Here in Chula Vista CA (5 miles from Tijuana, Mexico) I had a bunch of Monarchs flying and laying eggs. I had increased my milkweed from 2 plants to 13 plants and all my neighbors where commenting on all the Monarchs on our block. Lots of caterpillars all over plants, it is amazing how quickly the plants recover from the striping of all the leaves.I watched as the eggs were laid one by one on the leaves. Last year I was able to capture the process from emerging to full flight I took photos every few seconds to record the whole thing what a blessed event that was!

  12. Patti Carlino says

    I live in Delray Beach on the SE coast of Florida……I was inundated by Monarchs this summer and they are still laying eggs on my milkweed…..I counted almost 100 on 3 plants at one point….and I had to make an emergency milkweed run since they ate those 3 plants to the ground. So happy they found my garden.

  13. Sherry says

    Another thing we can all do is to not buy foods made from GMO grains. These grains have been genetically modified to withstand being sprayed with glyophosphate weed killer; the weed killer is indiscriminate–it also drifts and kills the wild milkweed that the monarch larvae require. The EU has banned GMO foods.

  14. Marianna says

    I am so glad to have found this article. I raise Monarchs from the caterpillars that I pick off my milkweed. I usually release 50 or 60 each summer. This summer I saw a grand total of two Monarchs and both were in September. I have had no caterpillars. We had very few Swallowtails or the blue and black one that I can’t think of the name right now. I’ve really missed them this year. Next year maybe they will be some to come and I’ll do my best to save everyone of them.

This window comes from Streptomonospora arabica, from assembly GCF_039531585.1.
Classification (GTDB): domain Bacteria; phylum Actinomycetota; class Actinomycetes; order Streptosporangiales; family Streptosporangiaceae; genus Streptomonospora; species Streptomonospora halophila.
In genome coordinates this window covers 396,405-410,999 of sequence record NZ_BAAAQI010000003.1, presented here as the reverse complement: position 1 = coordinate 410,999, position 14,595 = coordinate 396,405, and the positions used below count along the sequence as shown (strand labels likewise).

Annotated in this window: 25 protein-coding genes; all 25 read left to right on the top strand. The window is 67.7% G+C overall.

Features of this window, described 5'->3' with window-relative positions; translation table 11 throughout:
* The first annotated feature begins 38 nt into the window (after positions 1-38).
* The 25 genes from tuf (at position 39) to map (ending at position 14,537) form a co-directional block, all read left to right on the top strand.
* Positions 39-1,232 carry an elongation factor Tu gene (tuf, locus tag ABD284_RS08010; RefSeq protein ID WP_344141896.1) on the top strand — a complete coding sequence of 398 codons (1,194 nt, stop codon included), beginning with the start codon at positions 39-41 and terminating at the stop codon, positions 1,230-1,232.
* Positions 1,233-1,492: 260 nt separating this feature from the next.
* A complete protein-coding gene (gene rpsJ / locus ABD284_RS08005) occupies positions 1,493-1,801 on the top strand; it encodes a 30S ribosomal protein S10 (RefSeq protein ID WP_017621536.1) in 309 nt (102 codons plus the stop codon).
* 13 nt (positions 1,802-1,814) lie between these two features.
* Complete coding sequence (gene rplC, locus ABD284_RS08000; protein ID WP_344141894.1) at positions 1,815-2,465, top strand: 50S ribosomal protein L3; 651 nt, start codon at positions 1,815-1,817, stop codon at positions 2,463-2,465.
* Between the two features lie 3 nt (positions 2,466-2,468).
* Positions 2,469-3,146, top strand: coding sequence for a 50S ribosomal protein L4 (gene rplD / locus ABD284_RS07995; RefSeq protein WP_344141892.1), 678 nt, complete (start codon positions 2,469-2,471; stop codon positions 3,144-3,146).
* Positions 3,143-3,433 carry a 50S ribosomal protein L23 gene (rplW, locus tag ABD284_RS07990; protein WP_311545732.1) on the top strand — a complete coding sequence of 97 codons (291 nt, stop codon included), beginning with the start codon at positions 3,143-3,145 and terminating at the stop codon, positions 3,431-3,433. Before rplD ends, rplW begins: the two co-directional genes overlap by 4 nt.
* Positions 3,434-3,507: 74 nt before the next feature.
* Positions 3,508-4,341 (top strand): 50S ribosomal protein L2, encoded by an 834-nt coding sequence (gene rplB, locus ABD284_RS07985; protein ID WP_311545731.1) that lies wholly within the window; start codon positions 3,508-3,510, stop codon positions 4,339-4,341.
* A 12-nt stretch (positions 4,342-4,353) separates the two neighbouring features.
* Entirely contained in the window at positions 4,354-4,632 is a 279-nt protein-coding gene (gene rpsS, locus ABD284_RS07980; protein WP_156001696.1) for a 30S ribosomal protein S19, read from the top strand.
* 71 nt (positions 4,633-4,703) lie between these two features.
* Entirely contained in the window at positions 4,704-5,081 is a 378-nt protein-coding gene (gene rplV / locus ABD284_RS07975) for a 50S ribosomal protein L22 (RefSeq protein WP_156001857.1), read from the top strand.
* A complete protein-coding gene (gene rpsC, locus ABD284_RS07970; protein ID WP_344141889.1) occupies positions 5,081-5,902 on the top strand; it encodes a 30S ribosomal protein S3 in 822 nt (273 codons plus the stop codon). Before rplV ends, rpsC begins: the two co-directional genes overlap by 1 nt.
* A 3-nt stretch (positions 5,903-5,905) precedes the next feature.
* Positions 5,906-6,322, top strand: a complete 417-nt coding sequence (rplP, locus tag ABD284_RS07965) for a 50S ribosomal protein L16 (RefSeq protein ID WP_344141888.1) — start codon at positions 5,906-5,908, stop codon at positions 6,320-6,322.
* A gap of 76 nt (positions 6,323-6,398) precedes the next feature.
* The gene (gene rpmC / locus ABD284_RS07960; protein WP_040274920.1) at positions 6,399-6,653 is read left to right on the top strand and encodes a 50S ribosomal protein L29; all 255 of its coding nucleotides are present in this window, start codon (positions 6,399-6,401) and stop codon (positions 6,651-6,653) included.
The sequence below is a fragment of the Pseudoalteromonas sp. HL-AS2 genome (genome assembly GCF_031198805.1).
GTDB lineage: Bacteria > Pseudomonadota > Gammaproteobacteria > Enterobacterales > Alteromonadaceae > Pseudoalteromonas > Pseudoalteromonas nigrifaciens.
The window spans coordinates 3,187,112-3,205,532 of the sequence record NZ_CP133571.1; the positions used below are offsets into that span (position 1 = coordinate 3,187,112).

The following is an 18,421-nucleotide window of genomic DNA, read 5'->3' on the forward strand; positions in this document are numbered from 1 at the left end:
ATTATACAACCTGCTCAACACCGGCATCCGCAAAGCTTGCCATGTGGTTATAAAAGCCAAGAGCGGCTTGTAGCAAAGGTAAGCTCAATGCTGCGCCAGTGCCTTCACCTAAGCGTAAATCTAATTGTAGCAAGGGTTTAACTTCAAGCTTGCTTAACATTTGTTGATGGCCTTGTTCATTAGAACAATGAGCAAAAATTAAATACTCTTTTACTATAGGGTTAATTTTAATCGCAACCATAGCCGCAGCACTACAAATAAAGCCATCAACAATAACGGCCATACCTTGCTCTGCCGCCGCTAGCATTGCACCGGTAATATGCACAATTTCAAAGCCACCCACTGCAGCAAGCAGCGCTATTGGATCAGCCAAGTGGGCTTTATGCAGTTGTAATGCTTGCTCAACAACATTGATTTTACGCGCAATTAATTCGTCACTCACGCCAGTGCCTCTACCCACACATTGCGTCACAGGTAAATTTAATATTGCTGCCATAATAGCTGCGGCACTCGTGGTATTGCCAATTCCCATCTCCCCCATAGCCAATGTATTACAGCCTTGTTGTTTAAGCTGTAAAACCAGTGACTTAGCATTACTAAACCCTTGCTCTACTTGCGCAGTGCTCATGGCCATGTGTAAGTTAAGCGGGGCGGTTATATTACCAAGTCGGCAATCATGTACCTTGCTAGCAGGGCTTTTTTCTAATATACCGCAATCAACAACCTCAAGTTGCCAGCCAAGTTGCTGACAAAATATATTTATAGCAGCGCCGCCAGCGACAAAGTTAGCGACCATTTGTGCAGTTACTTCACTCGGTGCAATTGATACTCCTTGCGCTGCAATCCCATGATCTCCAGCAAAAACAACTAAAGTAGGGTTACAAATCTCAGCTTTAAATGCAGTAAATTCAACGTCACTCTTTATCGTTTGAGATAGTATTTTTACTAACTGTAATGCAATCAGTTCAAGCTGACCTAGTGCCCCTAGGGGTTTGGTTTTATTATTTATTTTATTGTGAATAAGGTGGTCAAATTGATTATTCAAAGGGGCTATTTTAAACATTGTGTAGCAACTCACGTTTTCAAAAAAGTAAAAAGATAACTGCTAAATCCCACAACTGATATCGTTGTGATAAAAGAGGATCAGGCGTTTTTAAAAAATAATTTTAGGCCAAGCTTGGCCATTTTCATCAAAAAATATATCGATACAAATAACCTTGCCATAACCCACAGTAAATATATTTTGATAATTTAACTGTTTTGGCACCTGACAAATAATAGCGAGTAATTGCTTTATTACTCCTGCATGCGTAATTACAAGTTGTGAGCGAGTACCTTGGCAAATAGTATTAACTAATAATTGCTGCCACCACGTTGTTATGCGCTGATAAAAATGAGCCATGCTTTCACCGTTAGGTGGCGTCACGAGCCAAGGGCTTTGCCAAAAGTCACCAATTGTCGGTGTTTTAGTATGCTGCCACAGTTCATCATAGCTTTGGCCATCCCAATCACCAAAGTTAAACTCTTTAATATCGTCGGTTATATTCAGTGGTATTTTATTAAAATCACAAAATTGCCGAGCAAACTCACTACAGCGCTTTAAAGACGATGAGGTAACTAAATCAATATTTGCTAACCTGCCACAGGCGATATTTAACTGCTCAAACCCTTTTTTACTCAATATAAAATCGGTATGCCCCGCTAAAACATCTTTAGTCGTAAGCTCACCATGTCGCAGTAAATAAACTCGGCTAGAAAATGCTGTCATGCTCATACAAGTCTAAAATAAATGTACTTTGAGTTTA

15. DENISE says

    I live in Michigan and I also noticed there wasn’t as many Monarchs as normal. Thank you for the explanation. I have swamp milkweed, milkweed, butterfly weed and butterfly bush. I didn’t notice many butterflies but I did have a lot of monarch caterpillars. I was fortunate enough to watch 3 caterpillars turn to cocoons and become those beautiful butterflies. It took nine days and I was so glad I didn’t miss a stage because that was my first time to see this most exciting part of nature.

  16. Sandra Kay Burk says

    We had also came to our Own Thinking; Our Cold Spring & two Freezing cold Days in May ` affected many Flying Butter flies ~We also was short very much of our Lovely Monarch ~~ I have lots of Milk weeds in my Back Garden~ But have not seen any Eggs or Monarch worms~ At night there seem to be Something eating the Milk wedds ~ Not seen them either~ we miss the many Butter flies we did have over the Last years… Also in April & May the Damaging Storm Very HARD down pours flush off Grounds Of alot of Goods! Plus we add those many Dry Weeks ( up to 2or 3 weeks ) .